Our friend Chris Bucci over at HeartSticker.com started his sticker business with about 10,000 (heart in) Oregon stickers. He simply wanted to show and share his love for where he lived. Over the years he has slowly reinvested, tested designs, added state designs, added other products, traveled the country and built retail relationships. Chris’s passion for his state and stickers has resulted in a very successful national sticker business.
We probably made our first batch of “Keep It Simple” stickers for around $200 for 1000 stickers. Probably sold them to stores for 50 cents which they then sold for $1 or $1.50. We then made more stickers as demand grew and they sold in stores. And on it went for several years.
Heck, you can set up a free store at Cafe Press or Zazzle and start selling stickers, totebags, t-shirts, ties, buttons, etc. with your design on it today. Got a great sticker idea? Upload the art, set up a few products and start telling people right away where they can buy it. Cost of entry into this mini bumper sticker, t-shirt and other custom printed item business, just a little of your time. Is the quality of stickers the best, can you do many sizes and shapes, or can you scale up in quantity to increase profitability or distribute elsewhere? No. “Free” always has it’s disadvantages for setting up a legitimate business.
Is it worth it? Is there an easier way?
Of course, “success” in a “sticker business” is relative. Someone (and people often do) could order 500 stickers for a small fundraising effort, sell them, double their money and be done. Other individuals have ordered euro sticker designs and sold them successfully in just one, or a few local stores. Only reordering when necessary. Creating and selling stickers can be done part time on a small scale without visions of world, national or even town domination.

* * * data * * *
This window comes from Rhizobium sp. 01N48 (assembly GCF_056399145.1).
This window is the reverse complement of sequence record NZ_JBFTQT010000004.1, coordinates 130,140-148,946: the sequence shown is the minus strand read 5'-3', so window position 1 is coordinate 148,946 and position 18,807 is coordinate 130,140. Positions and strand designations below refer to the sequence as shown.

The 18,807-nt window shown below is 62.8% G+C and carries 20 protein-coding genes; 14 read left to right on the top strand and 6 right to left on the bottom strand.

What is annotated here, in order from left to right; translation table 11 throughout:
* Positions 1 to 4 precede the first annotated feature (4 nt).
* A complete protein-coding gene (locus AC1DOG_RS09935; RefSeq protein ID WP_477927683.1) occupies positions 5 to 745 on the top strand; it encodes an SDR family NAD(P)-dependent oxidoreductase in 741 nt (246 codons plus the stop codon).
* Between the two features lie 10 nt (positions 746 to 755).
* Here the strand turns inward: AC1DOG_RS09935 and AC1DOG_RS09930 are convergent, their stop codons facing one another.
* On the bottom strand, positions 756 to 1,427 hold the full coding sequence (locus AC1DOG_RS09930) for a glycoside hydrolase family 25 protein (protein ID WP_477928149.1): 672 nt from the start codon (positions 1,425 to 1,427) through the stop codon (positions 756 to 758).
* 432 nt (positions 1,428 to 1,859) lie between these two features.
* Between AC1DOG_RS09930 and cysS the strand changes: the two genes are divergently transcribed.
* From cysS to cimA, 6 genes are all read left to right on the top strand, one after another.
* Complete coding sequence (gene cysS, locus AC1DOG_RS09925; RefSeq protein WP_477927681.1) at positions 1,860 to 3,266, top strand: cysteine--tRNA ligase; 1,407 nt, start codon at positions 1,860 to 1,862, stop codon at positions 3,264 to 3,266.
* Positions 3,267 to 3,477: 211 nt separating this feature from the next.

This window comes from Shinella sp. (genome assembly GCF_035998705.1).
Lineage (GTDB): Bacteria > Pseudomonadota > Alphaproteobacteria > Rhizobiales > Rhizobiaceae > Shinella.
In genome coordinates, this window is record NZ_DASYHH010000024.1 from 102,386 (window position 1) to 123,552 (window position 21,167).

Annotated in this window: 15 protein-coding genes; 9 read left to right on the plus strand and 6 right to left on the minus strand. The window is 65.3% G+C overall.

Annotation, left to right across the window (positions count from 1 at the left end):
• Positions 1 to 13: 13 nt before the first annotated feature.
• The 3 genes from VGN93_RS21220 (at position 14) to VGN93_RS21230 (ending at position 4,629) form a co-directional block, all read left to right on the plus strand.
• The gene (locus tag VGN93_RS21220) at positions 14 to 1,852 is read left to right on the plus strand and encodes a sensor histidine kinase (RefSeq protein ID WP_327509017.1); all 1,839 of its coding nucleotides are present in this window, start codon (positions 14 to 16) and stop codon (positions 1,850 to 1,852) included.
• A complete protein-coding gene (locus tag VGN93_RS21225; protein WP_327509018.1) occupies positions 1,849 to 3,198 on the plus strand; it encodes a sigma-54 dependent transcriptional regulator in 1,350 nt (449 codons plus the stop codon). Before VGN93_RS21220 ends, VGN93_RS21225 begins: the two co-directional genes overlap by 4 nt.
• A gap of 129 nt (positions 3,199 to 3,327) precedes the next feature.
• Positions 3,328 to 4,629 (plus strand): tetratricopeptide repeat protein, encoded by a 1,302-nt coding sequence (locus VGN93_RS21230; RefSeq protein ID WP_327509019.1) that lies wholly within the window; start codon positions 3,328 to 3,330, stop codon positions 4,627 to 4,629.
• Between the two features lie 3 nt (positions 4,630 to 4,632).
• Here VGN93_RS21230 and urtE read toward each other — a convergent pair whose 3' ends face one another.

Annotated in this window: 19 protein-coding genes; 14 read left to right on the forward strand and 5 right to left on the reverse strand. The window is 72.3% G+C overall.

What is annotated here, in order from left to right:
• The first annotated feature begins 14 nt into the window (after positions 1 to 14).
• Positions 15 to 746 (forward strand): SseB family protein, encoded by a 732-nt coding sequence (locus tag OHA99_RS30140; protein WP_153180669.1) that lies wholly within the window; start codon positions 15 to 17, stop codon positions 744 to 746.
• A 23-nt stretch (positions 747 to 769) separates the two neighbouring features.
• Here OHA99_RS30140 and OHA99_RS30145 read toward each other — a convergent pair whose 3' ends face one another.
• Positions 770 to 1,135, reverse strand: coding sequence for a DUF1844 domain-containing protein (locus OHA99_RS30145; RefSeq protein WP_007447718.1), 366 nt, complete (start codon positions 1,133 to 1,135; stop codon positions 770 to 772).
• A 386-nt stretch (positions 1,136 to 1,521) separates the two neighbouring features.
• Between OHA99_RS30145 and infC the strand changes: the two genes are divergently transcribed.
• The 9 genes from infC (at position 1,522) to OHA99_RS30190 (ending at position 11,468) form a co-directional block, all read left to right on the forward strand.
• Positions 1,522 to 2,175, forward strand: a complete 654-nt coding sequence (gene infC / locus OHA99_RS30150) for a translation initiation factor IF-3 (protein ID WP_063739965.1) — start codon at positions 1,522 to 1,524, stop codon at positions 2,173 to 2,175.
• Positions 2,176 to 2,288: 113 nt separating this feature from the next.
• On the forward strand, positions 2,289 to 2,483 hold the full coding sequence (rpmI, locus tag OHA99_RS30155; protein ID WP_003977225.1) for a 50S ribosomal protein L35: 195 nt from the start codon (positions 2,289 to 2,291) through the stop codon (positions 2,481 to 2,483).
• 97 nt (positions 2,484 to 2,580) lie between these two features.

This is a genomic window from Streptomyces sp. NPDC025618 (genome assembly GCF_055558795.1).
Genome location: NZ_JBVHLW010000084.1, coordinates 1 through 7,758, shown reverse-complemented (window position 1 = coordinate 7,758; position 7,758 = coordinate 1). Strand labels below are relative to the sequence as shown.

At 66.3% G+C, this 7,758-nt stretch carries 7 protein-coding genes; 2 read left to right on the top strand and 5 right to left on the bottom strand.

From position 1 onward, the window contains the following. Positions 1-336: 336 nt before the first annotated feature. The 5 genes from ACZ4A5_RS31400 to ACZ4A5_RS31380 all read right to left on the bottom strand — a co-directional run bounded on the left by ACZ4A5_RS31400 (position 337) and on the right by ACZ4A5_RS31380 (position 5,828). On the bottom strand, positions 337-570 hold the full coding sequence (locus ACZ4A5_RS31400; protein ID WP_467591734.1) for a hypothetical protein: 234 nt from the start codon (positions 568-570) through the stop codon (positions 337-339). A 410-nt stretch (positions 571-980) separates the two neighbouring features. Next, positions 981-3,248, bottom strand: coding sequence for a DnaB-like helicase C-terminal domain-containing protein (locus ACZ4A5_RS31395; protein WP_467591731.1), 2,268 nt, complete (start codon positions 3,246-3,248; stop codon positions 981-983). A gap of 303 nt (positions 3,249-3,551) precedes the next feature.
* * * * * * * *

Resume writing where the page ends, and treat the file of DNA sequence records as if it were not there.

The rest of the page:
Back in 2007, a guy named Elliott Nachwalter created a sticker that simply stated “1.20.09” representing then President Bush’s last day in office. He ended up selling more than $1 million worth of merchandise in 2007. But, alas there was an expiration date on that sticker. At around the same time we sold similarly subtle No W stickers (an oval sticker with a “W” on it with a red line through it). We had a web site and sold to a few distributors and other web sites. We made a few bucks and had some fun with it, but, there was absolutely no way it could be a full time profitable business on it’s own.
It wasn’t always so, but these days with the internet, almost any angle you can think of for stickers and sticker businesses has been covered by someone in some way. New digital printing and vinyl cutting options as well as the ease of setting up websites and selling on-line have lowered the cost of entry and many businesses have jumped on-board. In most scenarios of success in the sticker selling business it has been best; to not quit your day job, test the concept, and bootstrap your way up as you go. Is there an easier way? Like selling your idea to another business and just collecting royalties? I don’t think so. Having a great idea is the easy part – everyone has one. It’s the passion, the dedication, the distribution and the evolution and expansion of the idea and products that perhaps can lead to a successful full-time business.